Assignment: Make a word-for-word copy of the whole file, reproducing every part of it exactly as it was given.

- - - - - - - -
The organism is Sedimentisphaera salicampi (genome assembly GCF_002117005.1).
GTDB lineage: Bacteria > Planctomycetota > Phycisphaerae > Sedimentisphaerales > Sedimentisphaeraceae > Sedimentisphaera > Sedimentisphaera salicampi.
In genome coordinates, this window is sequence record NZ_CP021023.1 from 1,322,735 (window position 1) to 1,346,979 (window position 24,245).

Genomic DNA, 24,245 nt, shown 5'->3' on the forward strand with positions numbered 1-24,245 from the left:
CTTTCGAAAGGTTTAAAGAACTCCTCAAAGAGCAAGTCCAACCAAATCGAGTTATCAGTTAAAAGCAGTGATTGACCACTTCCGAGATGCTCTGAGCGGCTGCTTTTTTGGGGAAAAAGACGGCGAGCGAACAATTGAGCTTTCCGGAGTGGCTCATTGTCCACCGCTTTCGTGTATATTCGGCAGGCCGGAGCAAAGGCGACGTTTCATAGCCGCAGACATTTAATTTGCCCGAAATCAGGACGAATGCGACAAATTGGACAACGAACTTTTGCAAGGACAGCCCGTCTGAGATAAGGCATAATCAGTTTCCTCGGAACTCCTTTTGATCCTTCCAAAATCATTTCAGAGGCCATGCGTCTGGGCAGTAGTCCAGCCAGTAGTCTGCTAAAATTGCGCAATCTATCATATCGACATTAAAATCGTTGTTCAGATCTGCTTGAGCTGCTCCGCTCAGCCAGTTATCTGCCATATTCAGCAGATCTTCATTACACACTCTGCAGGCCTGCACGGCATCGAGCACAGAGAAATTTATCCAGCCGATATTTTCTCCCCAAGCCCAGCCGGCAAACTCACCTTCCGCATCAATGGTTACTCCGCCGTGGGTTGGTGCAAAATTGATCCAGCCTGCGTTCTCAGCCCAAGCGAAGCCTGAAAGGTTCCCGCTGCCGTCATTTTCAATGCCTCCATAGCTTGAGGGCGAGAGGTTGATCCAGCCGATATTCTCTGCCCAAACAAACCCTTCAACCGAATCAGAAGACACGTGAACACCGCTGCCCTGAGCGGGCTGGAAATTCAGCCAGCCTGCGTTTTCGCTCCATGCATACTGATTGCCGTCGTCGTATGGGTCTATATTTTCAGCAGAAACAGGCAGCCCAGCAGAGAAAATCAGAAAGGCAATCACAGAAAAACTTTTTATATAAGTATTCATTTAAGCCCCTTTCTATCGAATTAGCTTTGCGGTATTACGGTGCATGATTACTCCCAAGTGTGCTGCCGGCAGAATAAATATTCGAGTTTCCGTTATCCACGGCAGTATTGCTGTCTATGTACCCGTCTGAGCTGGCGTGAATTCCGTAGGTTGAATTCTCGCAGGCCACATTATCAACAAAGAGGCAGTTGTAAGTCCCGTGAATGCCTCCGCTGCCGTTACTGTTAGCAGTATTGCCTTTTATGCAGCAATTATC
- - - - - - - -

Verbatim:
The organism is Sedimentisphaera salicampi (genome assembly GCF_002117005.1).
GTDB lineage: Bacteria > Planctomycetota > Phycisphaerae > Sedimentisphaerales > Sedimentisphaeraceae > Sedimentisphaera > Sedimentisphaera salicampi.
In genome coordinates, this window is sequence record NZ_CP021023.1 from 1,322,735 (window position 1) to 1,346,979 (window position 24,245).

Genomic DNA, 24,245 nt, shown 5'->3' on the forward strand with positions numbered 1-24,245 from the left:
CTTTCGAAAGGTTTAAAGAACTCCTCAAAGAGCAAGTCCAACCAAATCGAGTTATCAGTTAAAAGCAGTGATTGACCACTTCCGAGATGCTCTGAGCGGCTGCTTTTTTGGGGAAAAAGACGGCGAGCGAACAATTGAGCTTTCCGGAGTGGCTCATTGTCCACCGCTTTCGTGTATATTCGGCAGGCCGGAGCAAAGGCGACGTTTCATAGCCGCAGACATTTAATTTGCCCGAAATCAGGACGAATGCGACAAATTGGACAACGAACTTTTGCAAGGACAGCCCGTCTGAGATAAGGCATAATCAGTTTCCTCGGAACTCCTTTTGATCCTTCCAAAATCATTTCAGAGGCCATGCGTCTGGGCAGTAGTCCAGCCAGTAGTCTGCTAAAATTGCGCAATCTATCATATCGACATTAAAATCGTTGTTCAGATCTGCTTGAGCTGCTCCGCTCAGCCAGTTATCTGCCATATTCAGCAGATCTTCATTACACACTCTGCAGGCCTGCACGGCATCGAGCACAGAGAAATTTATCCAGCCGATATTTTCTCCCCAAGCCCAGCCGGCAAACTCACCTTCCGCATCAATGGTTACTCCGCCGTGGGTTGGTGCAAAATTGATCCAGCCTGCGTTCTCAGCCCAAGCGAAGCCTGAAAGGTTCCCGCTGCCGTCATTTTCAATGCCTCCATAGCTTGAGGGCGAGAGGTTGATCCAGCCGATATTCTCTGCCCAAACAAACCCTTCAACCGAATCAGAAGACACGTGAACACCGCTGCCCTGAGCGGGCTGGAAATTCAGCCAGCCTGCGTTTTCGCTCCATGCATACTGATTGCCGTCGTCGTATGGGTCTATATTTTCAGCAGAAACAGGCAGCCCAGCAGAGAAAATCAGAAAGGCAATCACAGAAAAACTTTTTATATAAGTATTCATTTAAGCCCCTTTCTATCGAATTAGCTTTGCGGTATTACGGTGCATGATTACTCCCAAGTGTGCTGCCGGCAGAATAAATATTCGAGTTTCCGTTATCCACGGCAGTATTGCTGTCTATGTACCCGTCTGAGCTGGCGTGAATTCCGTAGGTTGAATTCTCGCAGGCCACATTATCAACAAAGAGGCAGTTGTAAGTCCCGTGAATGCCTCCGCTGCCGTTACTGTTAGCAGTATTGCCTTTTATGCAGCAATTATC